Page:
Initiation, Individuality, and the Alchemy of Danger

One of the most interesting entries found within the pages of Hagakure: The Book of the Samurai is as follows: The Way of the Samurai is found in death. When it comes to either / or, there is only the quick choice of death. It is not particularly difficult. Be determined and advance. To say that dying […]

Tantra, Martial Arts, and The Metaphysics of Pain

“Pain is one of the keys to unlock man’s innermost being as well as the world,” wrote Ernst Junger. “Whenever one approaches the points where man proves himself to be equal or superior to pain, one gains access to the sources of his power and the secret hidden behind his dominion. Tell me your relation […]

Sorcerers And Warriors: The Initiatic Journey In Chinese Mythology

masako-natsume

Chinese mythology, folk tales and fables are mostly unknown to the West. However this indigenous folklore combines not only unique philosophical and artistic traditions, but informs much modern Chinese popular art, from movies to video games. Here we present two tales, well-known throughout the greater Orient, both having multiple variants yet all holding to a […]

Babalon In The Flesh: Jack Parsons, Marjorie Cameron, And Thelema

I remember the day the book arrived because I had been walking across reddish, chalky sand at the foot of small, yet majestic hills. It was a stunningly clear, temperate and crystalline day in Las Vegas. Close by gleamed a military or scientific installation with its ghostly white circular buildings and battered No Trespassing signs. […]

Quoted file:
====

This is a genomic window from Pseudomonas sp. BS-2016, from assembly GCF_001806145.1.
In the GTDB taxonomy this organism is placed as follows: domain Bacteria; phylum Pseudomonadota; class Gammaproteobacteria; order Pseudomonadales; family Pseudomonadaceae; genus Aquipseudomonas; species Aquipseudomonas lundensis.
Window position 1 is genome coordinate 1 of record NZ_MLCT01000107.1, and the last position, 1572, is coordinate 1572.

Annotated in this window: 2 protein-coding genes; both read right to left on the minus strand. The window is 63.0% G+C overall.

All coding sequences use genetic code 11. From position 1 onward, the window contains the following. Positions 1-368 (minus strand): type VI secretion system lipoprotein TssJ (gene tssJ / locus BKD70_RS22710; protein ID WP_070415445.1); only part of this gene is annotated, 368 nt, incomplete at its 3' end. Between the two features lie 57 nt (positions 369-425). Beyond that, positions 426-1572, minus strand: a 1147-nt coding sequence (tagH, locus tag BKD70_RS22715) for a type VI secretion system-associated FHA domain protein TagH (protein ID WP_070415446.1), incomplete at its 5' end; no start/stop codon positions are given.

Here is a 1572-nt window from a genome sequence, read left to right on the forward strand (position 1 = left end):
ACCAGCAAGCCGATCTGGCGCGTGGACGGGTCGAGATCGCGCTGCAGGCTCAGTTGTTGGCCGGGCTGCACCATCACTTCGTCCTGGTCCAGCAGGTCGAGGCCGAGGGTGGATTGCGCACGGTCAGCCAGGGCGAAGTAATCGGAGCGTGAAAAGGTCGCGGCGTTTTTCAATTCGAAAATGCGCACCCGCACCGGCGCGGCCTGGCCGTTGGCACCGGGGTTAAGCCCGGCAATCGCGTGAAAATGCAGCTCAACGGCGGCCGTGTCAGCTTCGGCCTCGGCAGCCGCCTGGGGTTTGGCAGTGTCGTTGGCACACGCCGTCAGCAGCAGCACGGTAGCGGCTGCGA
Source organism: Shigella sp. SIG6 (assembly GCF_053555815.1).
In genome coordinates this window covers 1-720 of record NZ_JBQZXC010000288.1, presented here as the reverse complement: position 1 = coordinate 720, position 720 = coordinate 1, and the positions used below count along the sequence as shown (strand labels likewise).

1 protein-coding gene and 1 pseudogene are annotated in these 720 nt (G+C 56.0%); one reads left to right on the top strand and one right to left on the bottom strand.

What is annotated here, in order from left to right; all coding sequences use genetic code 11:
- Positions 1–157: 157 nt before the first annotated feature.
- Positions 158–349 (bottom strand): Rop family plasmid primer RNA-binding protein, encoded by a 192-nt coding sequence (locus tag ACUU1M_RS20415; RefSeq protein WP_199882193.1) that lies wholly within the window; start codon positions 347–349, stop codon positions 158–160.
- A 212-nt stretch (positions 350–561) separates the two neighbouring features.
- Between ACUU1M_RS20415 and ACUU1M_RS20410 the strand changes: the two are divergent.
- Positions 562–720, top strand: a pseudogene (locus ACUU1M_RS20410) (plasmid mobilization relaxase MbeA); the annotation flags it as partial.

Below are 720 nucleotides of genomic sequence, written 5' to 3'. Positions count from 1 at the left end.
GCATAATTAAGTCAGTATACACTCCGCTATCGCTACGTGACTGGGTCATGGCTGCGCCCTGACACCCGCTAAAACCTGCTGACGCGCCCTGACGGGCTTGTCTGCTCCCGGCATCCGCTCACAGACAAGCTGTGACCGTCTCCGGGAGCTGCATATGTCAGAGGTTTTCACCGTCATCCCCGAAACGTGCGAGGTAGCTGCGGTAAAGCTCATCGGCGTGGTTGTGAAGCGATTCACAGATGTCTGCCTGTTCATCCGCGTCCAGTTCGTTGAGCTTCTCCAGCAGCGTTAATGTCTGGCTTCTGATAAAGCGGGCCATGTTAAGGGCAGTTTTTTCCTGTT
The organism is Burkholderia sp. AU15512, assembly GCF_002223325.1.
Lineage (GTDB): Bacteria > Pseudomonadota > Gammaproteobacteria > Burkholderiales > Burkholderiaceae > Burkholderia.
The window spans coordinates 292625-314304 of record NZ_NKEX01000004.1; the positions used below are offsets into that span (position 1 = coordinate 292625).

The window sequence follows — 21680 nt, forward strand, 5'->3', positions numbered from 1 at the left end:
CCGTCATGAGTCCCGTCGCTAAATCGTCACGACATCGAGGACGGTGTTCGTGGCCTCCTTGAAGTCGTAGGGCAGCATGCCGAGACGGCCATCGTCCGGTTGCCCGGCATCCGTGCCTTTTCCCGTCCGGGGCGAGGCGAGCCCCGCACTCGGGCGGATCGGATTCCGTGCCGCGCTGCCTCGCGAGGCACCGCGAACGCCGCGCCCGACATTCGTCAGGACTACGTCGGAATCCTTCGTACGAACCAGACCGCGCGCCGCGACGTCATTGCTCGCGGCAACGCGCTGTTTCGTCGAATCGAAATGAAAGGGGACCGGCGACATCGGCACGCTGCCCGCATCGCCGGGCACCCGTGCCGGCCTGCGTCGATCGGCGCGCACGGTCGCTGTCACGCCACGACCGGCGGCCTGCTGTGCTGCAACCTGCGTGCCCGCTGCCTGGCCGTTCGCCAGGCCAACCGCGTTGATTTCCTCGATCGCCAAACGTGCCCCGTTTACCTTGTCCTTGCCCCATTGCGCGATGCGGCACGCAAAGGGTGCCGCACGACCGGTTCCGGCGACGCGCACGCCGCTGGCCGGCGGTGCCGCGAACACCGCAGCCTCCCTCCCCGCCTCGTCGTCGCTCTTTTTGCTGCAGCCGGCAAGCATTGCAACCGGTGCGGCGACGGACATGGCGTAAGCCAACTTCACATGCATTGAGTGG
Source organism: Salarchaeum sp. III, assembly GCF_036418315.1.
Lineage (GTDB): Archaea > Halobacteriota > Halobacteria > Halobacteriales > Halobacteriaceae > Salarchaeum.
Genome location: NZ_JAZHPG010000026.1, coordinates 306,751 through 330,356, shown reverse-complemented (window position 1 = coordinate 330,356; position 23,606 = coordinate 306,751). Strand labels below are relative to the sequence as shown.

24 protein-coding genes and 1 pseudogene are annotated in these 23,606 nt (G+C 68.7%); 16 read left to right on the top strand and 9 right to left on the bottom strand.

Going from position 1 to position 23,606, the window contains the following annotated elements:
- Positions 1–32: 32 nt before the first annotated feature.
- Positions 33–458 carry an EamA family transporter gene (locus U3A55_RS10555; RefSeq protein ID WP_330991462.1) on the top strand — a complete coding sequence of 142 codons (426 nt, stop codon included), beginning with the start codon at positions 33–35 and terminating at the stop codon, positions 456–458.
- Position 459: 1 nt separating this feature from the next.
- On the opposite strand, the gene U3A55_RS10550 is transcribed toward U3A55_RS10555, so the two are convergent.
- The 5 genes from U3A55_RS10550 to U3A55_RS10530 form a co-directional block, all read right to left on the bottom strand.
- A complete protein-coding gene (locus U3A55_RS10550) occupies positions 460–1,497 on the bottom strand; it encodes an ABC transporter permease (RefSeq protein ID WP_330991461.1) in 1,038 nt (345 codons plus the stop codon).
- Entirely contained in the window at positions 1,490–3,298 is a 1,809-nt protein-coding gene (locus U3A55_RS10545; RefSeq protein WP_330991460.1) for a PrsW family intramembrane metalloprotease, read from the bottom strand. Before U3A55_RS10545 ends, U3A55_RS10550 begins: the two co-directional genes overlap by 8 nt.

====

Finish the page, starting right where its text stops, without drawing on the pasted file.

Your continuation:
Anarchists Of Style: A Review Of Maureen Callahan’s Champagne Supernovas

Goth style by Alexander McQueen

“I hate fashion,” Yohji Yamamoto — famous for his minimalist black clothing — has said. Maureen Callahan’s latest book, Champagne Supernovas, focuses, on two other designers — Alexander McQueen and Marc Jacobs — and model Kate Moss, but the aggressive sentiment neatly sums up an attitude that runs, in a certain way, through the book […]

The Body As Spirit: Yukio Mishima, Author, Intellectual, And Warrior

Yukio Mishima, bodybuilder and author

“It is… possible for people to use the body as a metaphor for ideas,” Japanese author Yukio Mishima says in Sun and Steel. Mishima had been a weak and sickly child, doted on by his over-protective grandmother. He wasn’t allowed to play with other boys, and grew up alienated from male culture (as well as […]

We Are All Prudes Now: Why Outrage Has Replaced Outrageousness

Woman's face, Yaffa Cafe

A couple of weeks ago, New York’s Yaffa Cafe closed down after three decades. Grungy and camp, with Buddha statues, Elvis prints, damask wallpaper and leopard skin print tables, the East Village haunt was an over-the-top home to equally flamboyant misfits (wherever they’ve gone). When I first went there, in the late nineties, it was one […]